Job-Hunting Tools:Search for Jobs
Corporate Job Sites
Order a New Resume
Career Tools:Career Job-Hunting Blog
Search this Site
Career Categories:Career Networking
Resumes and CVs
How to Leave Your Dead-End Job
by Liz Sumner, M.A. CPC
This is for everyone who is sticking with a job that no longer fits. Maybe it was right for a while, for a certain time and place in your life. But not anymore. When was the last time you jumped out of bed with excitement about what the day would bring?
"But I love the people I work with."
"It's so convenient."
"The money's pretty decent, considering..."
I've heard all the excuses. Heck, I've made them. You know that job is sucking your soul and it's time to leave. The only thing left to decide is how.
Above all, you want it to be your decision. Don't let boredom and apathy lead to an attitude that gets you fired or passed over. Who wants to work with a burnout no matter how skilled he or she is?
The No. 1 reason people stay in bad jobs is fear of the unknown. Are you hanging on to something that doesn't fit just because it's familiar? What if the unknown weren't scary? What if it were filled with joy and delightful possibilities? Sure, there's that transition period where you leave what you can do in your sleep and head into new territory. I assure you that the downhill slide of staying too long is far greater than the steepness of a little learning curve. How might you make unknown territory more comfortable?
1. Make It Known
Learn about it. Do research. Talk to people. Do informational interviews. Volunteer. Be a trainee. Find ways to educate yourself. Go to school. Hire a trainer. Shine some light on the scary ignorance, and it's no big deal. If you're drawn to it, you probably have a knack.
2. Make It Up
There are a lot of successful people in the world who just decide that they know what they're doing. I'll never forget my friend Susan, a beautiful and confident woman who discovered her gift for public speaking in Toastmaster's and went on to become a highly paid consultant just because she decided she was worth listening to. I had just finished grad school and was trying to get my nerve up to go pitch companies. She read a book or two, made a presentation, and was suddenly crossing the country getting big fees. There's a lot to be said for chutzpah.
3. Try It On A Small Scale
Part-time or pilot projects work well particularly if you're thinking of venturing out on your own. The hours are long when you don't give up your day job but if you're pursuing your passion you generally can find the energy. Cater a friend's party for the cost of the supplies. Print some business cards on your computer. Do some pro bono work for a civic group for the testimonials. Before long you'll feel ready to go for it.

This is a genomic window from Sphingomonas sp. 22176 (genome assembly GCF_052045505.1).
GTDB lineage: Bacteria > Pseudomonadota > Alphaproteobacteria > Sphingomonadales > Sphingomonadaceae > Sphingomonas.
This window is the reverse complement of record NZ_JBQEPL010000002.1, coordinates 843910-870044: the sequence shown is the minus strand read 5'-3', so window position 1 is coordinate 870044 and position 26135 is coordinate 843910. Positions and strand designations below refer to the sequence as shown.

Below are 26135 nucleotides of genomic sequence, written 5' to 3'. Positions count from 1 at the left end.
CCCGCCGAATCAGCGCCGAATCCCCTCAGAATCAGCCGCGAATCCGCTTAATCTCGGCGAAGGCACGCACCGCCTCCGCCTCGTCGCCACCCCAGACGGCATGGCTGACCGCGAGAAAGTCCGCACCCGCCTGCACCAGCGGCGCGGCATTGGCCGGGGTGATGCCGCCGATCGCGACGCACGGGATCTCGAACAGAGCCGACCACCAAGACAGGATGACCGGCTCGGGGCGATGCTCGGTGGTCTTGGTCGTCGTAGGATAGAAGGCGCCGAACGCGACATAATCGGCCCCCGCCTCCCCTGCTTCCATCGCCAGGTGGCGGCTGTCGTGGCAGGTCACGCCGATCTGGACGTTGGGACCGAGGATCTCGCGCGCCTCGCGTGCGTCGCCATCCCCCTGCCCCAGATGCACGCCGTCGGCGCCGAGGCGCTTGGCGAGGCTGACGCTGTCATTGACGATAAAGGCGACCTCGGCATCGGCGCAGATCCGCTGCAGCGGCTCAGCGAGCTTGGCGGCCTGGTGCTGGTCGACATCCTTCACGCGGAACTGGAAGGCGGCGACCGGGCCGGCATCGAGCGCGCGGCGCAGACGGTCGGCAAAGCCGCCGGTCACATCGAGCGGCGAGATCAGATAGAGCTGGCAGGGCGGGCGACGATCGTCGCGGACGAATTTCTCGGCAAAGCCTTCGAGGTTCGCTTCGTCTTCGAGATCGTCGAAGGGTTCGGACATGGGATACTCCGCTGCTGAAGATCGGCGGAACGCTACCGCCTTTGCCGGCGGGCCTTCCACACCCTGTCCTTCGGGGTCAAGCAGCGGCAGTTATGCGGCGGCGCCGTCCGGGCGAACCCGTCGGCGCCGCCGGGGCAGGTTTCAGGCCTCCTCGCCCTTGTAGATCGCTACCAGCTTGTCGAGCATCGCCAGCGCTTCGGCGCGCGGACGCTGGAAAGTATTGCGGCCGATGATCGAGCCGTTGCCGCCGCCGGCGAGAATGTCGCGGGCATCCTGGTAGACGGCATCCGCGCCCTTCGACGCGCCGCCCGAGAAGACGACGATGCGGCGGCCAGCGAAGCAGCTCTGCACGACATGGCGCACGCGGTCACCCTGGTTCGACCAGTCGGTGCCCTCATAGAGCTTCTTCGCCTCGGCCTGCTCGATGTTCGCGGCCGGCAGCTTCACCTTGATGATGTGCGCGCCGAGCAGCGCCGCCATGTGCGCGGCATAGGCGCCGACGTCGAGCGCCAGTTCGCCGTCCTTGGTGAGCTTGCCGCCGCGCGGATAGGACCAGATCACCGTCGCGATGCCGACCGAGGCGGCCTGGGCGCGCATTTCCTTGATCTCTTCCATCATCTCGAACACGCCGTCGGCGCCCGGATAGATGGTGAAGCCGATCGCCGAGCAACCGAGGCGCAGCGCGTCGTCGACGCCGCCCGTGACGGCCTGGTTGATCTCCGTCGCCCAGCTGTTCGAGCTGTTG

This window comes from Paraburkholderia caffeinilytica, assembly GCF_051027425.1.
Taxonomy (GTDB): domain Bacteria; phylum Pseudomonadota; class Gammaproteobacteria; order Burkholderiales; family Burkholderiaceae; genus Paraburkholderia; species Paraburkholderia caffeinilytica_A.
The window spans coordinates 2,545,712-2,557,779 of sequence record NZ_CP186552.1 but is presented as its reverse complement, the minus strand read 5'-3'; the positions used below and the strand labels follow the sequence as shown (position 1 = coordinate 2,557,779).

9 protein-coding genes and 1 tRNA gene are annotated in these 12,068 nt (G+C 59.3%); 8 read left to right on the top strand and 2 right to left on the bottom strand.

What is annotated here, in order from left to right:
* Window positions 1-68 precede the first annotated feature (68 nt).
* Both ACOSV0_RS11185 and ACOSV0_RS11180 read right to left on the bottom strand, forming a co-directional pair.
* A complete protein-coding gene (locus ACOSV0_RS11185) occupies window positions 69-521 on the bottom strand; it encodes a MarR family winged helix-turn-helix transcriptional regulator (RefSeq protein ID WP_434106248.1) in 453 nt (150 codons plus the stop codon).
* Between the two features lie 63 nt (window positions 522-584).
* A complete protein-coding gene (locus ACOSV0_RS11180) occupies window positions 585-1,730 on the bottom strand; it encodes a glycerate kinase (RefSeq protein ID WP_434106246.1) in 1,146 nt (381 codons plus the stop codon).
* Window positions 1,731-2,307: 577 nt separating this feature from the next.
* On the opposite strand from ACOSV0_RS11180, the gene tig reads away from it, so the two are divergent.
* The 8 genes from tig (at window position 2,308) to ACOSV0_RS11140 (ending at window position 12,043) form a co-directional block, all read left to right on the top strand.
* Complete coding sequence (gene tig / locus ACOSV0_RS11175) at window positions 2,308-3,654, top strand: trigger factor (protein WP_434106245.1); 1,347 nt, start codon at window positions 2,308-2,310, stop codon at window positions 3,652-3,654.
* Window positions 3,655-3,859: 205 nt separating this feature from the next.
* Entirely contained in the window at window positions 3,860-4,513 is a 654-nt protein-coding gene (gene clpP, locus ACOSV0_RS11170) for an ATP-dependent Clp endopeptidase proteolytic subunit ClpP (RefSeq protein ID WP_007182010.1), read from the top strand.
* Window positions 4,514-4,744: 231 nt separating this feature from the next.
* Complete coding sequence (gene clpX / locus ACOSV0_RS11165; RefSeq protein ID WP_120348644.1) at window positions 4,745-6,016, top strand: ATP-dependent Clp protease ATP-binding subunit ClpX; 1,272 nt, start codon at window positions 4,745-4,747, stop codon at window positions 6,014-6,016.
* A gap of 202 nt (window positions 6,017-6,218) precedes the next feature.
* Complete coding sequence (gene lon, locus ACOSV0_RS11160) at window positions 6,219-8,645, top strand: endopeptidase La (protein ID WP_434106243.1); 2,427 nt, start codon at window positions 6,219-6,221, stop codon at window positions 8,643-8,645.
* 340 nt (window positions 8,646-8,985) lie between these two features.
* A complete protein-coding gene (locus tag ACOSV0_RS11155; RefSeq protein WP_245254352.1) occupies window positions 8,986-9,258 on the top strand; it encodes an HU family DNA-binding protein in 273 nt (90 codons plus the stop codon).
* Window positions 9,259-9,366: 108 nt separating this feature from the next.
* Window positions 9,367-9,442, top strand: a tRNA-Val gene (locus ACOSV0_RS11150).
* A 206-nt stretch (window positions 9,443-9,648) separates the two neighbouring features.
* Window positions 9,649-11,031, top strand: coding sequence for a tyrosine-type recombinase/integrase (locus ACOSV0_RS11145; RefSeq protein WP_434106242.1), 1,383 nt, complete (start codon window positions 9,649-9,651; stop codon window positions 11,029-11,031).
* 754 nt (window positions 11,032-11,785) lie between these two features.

4. Dive In
This is my favorite. I get enormous energy from leaping off metaphorical cliffs. Instead of screaming "NO," try saying "Wheee!" or "Geronimo." I've crossed the country on three occasions with no job and no place to live. I keep having soft, successful landings so I keep leaping. Sometimes it takes a geographic change to get yourself out of a rut. Try something out there and see if you can fly.
5. Be Prepared
So maybe you're not a leaper. You can plan for contingencies, save that nest egg. Find an answer for all the what-ifs. But be careful not to over prepare. Just how likely are those eventualities that you're covering? There comes a point when it's time to take steps.
Final Thoughts Leaving a Dead-End JobRemember, if you only do what you already know how to do, your world would get pretty stale. Growth is an essential part of life. There comes a time to move on. You can feel when change is due. When that time comes the universe makes it easy for you. The money for graduate school appears, child-care arrangements work out, an article about a new company catches your eye. Pay attention to the signals. Then trust your judgment. If something tells you this new opportunity is right, it probably is.
Questions about some of the terminology used in this article? Get more information (definitions and links) on key college, career, and job-search terms by going to our Job-Seeker's Glossary of Job-Hunting Terms.
Liz Sumner of Find Your Way Coaching believes that stepping into the unknown doesn't have to be scary. Growth and self-discovery can be exhilarating, energizing, and easy. She offers a free initial consultation to help people take that first bold step. Visit Find Your Way Coaching, or e-mail her at firstname.lastname@example.org or call her at 603-876-3956.
Maximize your career and job-search knowledge and skills! Take advantage of The Quintessential Careers Content Index, which enables site visitors to locate articles, tutorials, quizzes, and worksheets in 35 career, college, job-search topic areas.